"Weapons of Mass Deception"


The long reach of Leo Strauss

By William Pfaff

PARIS The trouble with American conservatism during most of the 20th century was that it was not particularly intelligent. The Republican Party was and is a business party, anti-intellectual and to a considerable degree xenophobic.

The radical neoconservatives, who appeared in the 1960s, are the first seriously intelligent movement on the American right since the 19th century. They want to remake the international order under effective U.S. hegemony, destroy America's enemies and cripple or eliminate the United Nations and other institutions making a claim to international jurisdiction.

They have a political philosophy, and the arrogance and intolerance of their actions reflect their conviction that they possess a realism and truth others lack.

They include Deputy Defense Secretary Paul Wolfowitz; Abram Shulsky of the Pentagon's Office of Special Plans, Richard Perle of the Pentagon advisory board, Elliott Abrams of the National Security Council, and the writers Robert Kagan and William Kristol.

The main intellectual influence on the neoconservatives has been the philosopher Leo Strauss, who left Germany in 1938 and taught for many years at the University of Chicago. Several of the neoconservatives studied under him. Wolfowitz and Shulsky took doctorates under him.

Something of a cult developed around Strauss during his later years at Chicago, and he and some admirers figure in the Saul Bellow novel, "Ravelstein." The cult is appropriate because Strauss believed that the essential truths about human society and history should be held by an elite, and withheld from others who lack the fortitude to deal with truth. Society, Strauss thought, needs consoling lies.

He held that philosophy is dangerous because it brings into question the conventions on which civil order and the morality of society depend. This risks promoting a destructive nihilism.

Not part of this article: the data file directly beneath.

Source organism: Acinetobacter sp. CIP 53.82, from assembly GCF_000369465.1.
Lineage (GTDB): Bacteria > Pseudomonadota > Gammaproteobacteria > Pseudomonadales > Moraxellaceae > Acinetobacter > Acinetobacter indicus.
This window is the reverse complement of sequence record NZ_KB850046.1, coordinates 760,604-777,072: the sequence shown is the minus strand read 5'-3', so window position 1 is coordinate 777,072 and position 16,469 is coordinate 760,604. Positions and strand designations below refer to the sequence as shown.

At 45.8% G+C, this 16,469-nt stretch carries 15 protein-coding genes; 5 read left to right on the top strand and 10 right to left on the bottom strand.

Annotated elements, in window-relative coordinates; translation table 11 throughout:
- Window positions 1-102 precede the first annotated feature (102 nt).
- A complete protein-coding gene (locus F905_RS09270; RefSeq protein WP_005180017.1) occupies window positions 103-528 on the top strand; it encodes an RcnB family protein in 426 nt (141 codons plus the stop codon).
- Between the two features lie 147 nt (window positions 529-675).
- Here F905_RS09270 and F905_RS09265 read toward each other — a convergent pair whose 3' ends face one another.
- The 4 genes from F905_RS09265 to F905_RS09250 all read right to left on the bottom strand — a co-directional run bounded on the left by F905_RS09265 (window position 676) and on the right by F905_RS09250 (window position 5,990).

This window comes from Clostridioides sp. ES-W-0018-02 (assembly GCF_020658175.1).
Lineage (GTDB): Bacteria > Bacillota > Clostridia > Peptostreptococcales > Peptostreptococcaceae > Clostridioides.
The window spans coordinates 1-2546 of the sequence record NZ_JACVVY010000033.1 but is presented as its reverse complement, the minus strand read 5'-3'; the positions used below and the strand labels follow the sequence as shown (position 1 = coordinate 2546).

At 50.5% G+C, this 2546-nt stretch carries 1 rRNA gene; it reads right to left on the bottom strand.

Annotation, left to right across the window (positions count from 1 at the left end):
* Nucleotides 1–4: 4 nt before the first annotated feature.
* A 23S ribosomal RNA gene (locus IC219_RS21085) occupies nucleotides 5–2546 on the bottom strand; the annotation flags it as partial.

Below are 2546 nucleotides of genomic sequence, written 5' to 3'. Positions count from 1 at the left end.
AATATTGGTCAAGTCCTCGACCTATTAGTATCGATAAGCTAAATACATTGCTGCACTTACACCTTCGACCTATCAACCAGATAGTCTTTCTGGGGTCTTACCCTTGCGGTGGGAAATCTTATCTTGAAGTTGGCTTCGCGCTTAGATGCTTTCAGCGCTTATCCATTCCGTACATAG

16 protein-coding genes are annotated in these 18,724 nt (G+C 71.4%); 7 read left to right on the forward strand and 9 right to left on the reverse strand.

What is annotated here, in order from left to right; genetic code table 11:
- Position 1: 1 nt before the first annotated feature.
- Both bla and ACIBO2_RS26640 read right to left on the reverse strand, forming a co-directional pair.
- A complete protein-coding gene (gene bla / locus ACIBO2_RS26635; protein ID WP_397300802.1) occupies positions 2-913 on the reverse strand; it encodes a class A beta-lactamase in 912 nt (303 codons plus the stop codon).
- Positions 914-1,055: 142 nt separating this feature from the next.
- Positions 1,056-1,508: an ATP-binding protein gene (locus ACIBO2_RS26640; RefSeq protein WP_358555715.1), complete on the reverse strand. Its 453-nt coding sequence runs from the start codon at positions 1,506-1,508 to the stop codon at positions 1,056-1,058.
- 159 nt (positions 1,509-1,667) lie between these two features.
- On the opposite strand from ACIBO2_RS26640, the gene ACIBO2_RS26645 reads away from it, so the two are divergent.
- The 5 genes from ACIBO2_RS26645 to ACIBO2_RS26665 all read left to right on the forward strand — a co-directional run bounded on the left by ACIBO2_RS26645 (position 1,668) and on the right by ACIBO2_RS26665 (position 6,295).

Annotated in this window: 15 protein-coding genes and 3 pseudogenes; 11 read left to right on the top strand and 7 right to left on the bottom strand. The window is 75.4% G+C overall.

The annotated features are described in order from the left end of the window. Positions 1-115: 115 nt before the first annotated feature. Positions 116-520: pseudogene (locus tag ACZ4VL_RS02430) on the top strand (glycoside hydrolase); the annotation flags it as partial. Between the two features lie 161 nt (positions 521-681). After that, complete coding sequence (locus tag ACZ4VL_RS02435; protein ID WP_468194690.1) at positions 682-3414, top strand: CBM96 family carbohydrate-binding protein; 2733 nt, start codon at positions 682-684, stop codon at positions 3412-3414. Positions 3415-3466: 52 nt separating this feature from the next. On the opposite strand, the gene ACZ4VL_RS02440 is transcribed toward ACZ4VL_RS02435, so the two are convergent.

According to Strauss, the relativism of modern American society is a moral disorder that could block it from identifying its real enemies. "Moral clarity" is essential. The Weimar Republic's toleration of extremism allowed the rise of the Nazi party.

Strauss made an intellectually powerful and sophisticated critique of post-Enlightenment liberalism. He saw the United States as the most advanced case of liberalism and thus the most exposed to nihilism.

He believed that Greek classical philosophy, notably that of Plato, is more true to nature than anything that has replaced it. Some critics say that his interpretation of Plato is perverse, but he said that he had recovered the "real" Plato, lost by later Neo-Platonic and Christian thinkers.

He also argued that Platonic truth is too hard for people to bear, and that the classical appeal to "virtue" as the object of human endeavor is unattainable. Hence it has been necessary to tell lies to people about the nature of political reality. An elite recognizes the truth, however, and keeps it to itself. This gives it insight, and implicitly power that others do not possess. This obviously is an important element in Strauss's appeal to America's neoconservatives.

The ostensibly hidden truth is that expediency works; there is no certain God to punish wrongdoing; and virtue is unattainable by most people. Machiavelli was right. There is a natural hierarchy of humans, and rulers must restrict free inquiry and exploit the mediocrity and vice of ordinary people so as to keep society in order.

This is obviously a bleak and anti-utopian philosophy that goes against practically everything Americans want to believe. It contradicts the conventional wisdom of modern democratic society. It also contradicts the neoconservatives' own declared policy ambitions to make the Muslim world democratic and establish a new U.S.-led international order, which are blatantly utopian.

Strauss, who died in 1973, was no friend of hegemony, American or otherwise. He said that "no human being and no group of human beings can rule the whole of the human race justly." His concern during the Cold War was that Soviet universalism invited an alternative American claim to world rule.

His real appeal to the neoconservatives, in my view, is that his elitism presents a principled rationalization for policy expediency, and for "necessary lies" told to those whom the truth would demoralize.

Strauss's thought is a matter of public interest because his followers are in charge of U.S. foreign policy. But he is more interesting than they are.

Tribune Media Services International

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Milton Frihetsson, 08:30


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